2. The section about the ‘spy’ episode says quite a bit about schooling today. Education should be a voyage of discovery; instead the vast majority of what is taught has little to do with discovery and more to do with shaping a future workforce and ‘model’ citizen (though that should be ‘subject’ as Britain is not a republic). Some classes, such as the ‘citizen’ classes smack of something that wouldn’t be out of place in Nazi Germany or Stalinist Russia. My local council thinks nothing of advertising a recruiting campaign that suggests that young people should report incidences of littering or dog-fouling. This seems to be how young people are viewed these days and this article does nothing to disabuse that point.

    It is refreshing to read something that doesn’t blame the youngsters. However blaming the teachers misses the mark as well.

    We live in a world of deep pessimism. Environmentalism, for example, constantly pushes a message of deep distrust in human endeavour and misanthropy (The point about fatalism being self-rightious, is a very telling one). In schools, as has been pointed out by Mr Gruder-Poni, classes are taught by appealing to the lowest level rather than attempting to raise a pupil above there day-to-day world. Hence the pupil who has ‘greater difficulty’ is not expected to improve whilst those with a greater ability are held back.

    It seems to me that it is not only English that is being taught ‘factory-like’ but all teaching.

    This is not something that happened overnight. Society has lost faith in itself and whilst environmentalism has become the new religion it offers nothing in the way of salvation. If we look at new technology, for example: where as once development was greeted in a positive manner today anything that has the potential to improve upon our lives is held up to mass suspicion. In every aspect of life development is suspect.

    One of the products of this misanthropic view is multi-culturalism. This relativist view has come to dominate every aspect of life. It places equal value on all things thus giving it an appearance of democracy. But it has nothing to do with democracy – a principle that inherently assumes a better life and that there are different values in the world. Democracy is about expectation, multi-culturalism is about the mundane. So, in education, pupils are maintained at their level rather than pushed on to something greater that has the potential improve their lives. In a world where Robbie Williams is equal to Jussi Bjoering simply on the basis that they are both singers and that Lennon/McCartney can be compared to Schubert; is it any wonder that teachers will be looking to make education relevant?

    That the use of English is particularly appalling is a result of it being taught as something useful: a means of communicating rather than as a discipline and a potential portal into greater worlds. This, I believe, is a result of the vocational approach to education (and it is not just in secondary schools, what is laughingly called ‘higher’ education is also sold on the benefit of future employment, rather than education for the sake of learning). Education (as opposed to teaching) recognises that there are different values in the world and that everyone is capable of working through those variations and finding their own path. That may lead some to accepting things and others to opposing things about everyday life. It is that divergence of views that pushes humanity forward and it is that very process that is being stifled in today’s world.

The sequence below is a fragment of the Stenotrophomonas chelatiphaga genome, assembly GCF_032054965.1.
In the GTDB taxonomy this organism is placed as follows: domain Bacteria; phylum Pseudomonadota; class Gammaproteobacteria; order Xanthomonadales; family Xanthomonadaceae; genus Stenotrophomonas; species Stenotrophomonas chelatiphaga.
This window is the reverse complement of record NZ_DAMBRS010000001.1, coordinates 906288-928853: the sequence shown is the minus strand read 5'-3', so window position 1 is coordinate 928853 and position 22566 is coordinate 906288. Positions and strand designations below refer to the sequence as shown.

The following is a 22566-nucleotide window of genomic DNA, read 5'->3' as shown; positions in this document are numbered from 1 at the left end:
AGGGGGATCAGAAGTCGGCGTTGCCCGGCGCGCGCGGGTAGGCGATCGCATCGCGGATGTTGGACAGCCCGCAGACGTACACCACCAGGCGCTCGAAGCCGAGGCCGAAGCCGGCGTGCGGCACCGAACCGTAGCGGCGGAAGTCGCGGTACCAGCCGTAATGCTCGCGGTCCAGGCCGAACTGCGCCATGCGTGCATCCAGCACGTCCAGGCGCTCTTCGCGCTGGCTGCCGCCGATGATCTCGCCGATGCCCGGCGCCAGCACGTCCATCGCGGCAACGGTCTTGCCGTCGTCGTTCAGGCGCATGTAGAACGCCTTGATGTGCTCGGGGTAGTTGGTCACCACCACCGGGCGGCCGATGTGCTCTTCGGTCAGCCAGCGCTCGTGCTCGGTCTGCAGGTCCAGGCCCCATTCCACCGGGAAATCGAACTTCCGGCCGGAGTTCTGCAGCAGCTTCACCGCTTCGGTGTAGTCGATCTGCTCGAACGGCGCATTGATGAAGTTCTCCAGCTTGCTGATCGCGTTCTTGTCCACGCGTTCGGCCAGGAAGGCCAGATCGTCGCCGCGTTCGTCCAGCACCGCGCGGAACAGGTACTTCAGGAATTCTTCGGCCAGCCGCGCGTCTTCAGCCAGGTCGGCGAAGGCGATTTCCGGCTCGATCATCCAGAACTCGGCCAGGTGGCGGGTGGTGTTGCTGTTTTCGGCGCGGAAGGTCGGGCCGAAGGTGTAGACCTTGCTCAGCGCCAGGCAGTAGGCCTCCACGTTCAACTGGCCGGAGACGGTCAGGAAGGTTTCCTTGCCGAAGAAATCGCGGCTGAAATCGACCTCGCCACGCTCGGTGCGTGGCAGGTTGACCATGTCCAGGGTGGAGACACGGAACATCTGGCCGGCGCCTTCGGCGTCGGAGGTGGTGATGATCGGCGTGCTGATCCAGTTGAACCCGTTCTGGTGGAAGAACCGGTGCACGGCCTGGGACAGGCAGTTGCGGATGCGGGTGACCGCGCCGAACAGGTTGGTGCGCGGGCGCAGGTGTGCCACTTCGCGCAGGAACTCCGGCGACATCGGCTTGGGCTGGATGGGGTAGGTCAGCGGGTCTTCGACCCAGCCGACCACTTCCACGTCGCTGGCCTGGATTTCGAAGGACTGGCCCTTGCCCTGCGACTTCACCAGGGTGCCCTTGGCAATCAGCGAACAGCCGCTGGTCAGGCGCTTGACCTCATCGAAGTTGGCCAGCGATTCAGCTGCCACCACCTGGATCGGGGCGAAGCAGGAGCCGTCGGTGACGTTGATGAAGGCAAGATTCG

The tragedy is that the problems that true educationalists like Mr. Gruder-Poni are facing cannot just be solved by tinkering with the system; the whole view that exists in society has to be questioned.

    I am a product of the late sixties/early seventies. I failed my 11+ (I didn’t, as far as I can recall, require counselling), and so I went into secondary. The school I went to in Warwick was seen as one of the worst in the shire; it produced a high level of criminals and was only good for providing fodder for Automotive Products and Fords. During my five years at Dormer High I read Shakespeare in Elizabethan English (I don’t think that there was a bi-lingual version in those days) and regular reading included A Clockwork Orange, Dickens (unabridged), Hardy. The poetry of the Romantics was familiar to us. In music we listened to Britten, Prokoviev, Sibelius, to mention a few.

    When I left school (without any O Levels) I spent the rest of my teens in dead-end jobs. It could be argued that all my education did nothing for me, but it provided me with a richer life than the factory work and weekend drinking or football matches.

    Whilst I did go onto higher education in my late thirties I believe that this would not have been a consideration had not the seeds of expectation been sown in my secondary education.

    Much of what I experienced at school is rejected now. The cane is seen as barbaric and yet it wasn’t the punishment we feared as much as the fact that the teacher had the authority to administer it.